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What influences inequalities in STEM participation?

Most young people find science interesting but their engagement is not equal. Inequalities in STEM participation are shaped by many factors.
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There are many reasons why STEM disciplines are important for our society. For instance, STEM plays a key role in addressing crucial global challenges, such as the climate emergency, public health, the security of food and water, and so on. So ensuring that there’s enough current and future scientists and engineers and people with the appropriate knowledge and skills to work in these sectors, is really important. But it’s not the whole picture. Being STEM literate is also highly valuable. People can use STEM knowledge and skills to be active citizens, so making informed choices, for example, about their health and their behaviours, taking action in their lives to help them benefit themselves and others.
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So in other words, STEM literacy is really important for everyone, and ensuring that STEM is open and inclusive is a key part of what’s been termed the Good Society. However, the profile of who participates in STEM, particularly at higher levels, remains narrow and resistant to change. This is particularly seen in the physical sciences and engineering, where participants are more likely to come from socially privileged communities. For example, being male, middle class, able-bodied, and so on. So figures show that in the UK and many Western countries, women and people from low income, lower-income communities, as well as from some racially minoritised communities, remain persistently under-represented. And that stays the same despite decades of initiatives aimed at widening participation in STEM.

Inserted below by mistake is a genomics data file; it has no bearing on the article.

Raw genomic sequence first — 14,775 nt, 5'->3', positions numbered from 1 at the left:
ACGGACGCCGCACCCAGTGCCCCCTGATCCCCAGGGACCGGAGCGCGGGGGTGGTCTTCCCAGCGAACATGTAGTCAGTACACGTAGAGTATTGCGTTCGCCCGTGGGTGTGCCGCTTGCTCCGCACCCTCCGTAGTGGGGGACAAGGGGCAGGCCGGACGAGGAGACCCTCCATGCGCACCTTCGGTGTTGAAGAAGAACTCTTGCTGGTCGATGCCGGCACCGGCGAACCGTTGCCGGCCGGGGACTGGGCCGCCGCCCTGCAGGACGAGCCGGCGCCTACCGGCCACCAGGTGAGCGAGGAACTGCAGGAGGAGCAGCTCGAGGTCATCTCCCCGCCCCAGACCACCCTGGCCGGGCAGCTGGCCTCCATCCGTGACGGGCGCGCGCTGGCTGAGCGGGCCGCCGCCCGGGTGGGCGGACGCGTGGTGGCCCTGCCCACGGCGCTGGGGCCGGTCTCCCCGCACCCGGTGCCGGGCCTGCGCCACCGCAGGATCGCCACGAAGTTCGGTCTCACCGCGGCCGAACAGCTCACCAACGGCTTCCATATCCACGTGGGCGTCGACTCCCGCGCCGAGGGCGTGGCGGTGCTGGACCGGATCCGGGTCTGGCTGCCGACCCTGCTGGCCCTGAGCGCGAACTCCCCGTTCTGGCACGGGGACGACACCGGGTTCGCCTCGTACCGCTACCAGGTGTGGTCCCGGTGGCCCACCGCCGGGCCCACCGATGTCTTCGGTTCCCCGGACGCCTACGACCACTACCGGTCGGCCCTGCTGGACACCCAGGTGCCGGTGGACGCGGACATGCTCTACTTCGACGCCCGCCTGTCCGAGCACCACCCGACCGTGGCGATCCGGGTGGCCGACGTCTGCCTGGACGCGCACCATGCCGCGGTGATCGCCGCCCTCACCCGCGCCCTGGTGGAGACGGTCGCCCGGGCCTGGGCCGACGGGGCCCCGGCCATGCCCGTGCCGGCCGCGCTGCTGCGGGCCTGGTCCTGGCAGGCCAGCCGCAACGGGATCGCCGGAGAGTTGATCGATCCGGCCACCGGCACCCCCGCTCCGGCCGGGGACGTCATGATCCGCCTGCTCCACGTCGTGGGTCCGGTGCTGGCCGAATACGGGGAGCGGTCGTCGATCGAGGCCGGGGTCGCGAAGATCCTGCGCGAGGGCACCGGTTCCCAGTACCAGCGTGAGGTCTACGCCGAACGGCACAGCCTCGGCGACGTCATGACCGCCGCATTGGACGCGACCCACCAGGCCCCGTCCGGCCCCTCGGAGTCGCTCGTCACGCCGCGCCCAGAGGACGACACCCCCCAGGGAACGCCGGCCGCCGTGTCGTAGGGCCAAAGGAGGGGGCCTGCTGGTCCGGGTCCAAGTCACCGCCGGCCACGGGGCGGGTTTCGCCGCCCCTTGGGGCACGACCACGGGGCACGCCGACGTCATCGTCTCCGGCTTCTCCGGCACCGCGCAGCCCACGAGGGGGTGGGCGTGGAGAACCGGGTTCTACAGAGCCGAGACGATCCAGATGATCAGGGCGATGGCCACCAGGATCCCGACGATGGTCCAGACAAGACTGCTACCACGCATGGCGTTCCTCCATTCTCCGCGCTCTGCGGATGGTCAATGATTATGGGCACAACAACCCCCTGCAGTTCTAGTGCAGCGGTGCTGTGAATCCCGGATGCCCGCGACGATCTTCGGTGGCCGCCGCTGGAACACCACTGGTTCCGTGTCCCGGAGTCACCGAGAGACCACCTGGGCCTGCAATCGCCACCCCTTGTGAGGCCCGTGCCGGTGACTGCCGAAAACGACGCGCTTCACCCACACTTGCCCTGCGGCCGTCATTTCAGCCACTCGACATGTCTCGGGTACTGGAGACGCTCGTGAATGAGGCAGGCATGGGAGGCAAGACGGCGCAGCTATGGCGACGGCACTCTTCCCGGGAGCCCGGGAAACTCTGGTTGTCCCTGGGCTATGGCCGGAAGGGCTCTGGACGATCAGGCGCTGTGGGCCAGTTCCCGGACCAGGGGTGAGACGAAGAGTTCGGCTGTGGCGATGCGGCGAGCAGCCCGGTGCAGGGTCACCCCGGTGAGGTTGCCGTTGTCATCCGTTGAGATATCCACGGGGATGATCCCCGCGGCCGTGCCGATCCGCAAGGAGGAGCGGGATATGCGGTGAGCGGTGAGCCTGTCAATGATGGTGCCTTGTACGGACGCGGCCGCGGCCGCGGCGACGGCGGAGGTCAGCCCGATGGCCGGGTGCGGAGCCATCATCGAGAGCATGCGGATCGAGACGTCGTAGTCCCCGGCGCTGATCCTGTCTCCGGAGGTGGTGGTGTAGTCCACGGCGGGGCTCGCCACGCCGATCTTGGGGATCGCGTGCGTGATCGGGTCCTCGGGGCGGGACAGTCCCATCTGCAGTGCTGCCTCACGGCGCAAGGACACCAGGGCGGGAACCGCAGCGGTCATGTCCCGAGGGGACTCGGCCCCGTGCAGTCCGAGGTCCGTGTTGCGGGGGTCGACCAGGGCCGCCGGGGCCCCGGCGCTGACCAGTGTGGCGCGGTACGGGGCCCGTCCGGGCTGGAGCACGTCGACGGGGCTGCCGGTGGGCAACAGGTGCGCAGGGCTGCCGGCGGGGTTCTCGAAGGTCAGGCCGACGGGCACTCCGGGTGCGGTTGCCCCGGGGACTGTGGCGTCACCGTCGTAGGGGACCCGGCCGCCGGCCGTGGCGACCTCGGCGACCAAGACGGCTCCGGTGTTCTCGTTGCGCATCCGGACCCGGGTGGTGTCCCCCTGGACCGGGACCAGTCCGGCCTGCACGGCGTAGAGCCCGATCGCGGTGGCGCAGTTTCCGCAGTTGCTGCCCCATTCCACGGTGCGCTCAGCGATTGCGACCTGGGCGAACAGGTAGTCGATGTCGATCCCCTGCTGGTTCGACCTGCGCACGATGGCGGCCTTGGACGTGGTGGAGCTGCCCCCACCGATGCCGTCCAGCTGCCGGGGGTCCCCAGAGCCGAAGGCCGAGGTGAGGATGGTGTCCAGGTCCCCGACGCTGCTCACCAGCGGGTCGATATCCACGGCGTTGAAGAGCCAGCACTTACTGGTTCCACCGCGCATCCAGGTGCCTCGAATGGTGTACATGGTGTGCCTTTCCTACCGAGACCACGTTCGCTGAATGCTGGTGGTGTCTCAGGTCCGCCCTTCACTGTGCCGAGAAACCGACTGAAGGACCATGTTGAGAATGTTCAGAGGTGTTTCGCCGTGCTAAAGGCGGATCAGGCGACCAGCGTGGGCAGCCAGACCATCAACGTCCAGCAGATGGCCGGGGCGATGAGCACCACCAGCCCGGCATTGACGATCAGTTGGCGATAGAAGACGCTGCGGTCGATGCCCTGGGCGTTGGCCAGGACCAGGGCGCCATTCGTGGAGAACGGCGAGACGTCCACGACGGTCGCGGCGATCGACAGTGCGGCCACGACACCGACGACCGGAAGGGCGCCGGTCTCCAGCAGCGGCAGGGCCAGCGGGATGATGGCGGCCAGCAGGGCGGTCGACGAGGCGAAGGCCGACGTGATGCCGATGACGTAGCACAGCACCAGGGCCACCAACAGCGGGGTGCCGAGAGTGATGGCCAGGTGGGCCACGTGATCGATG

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So these patterns are also reflected in the profile of those who tend to participate in out of school, informal science learning opportunities. Research shows that the reasons why some communities are under-represented in STEM aren’t due to any lack of interest or aptitude or motivation on behalf of the communities and individuals in question. Instead, evidence shows that societal inequalities and the everyday practices of STEM, across both in and out of school settings, play a really important role in creating these patterns. So for instance, the ASPIRES study is a survey of over 40,000 young people aged 10 to 18 in England. And this showed that generally, most young people find science interesting. The majority also reported positive views of scientists.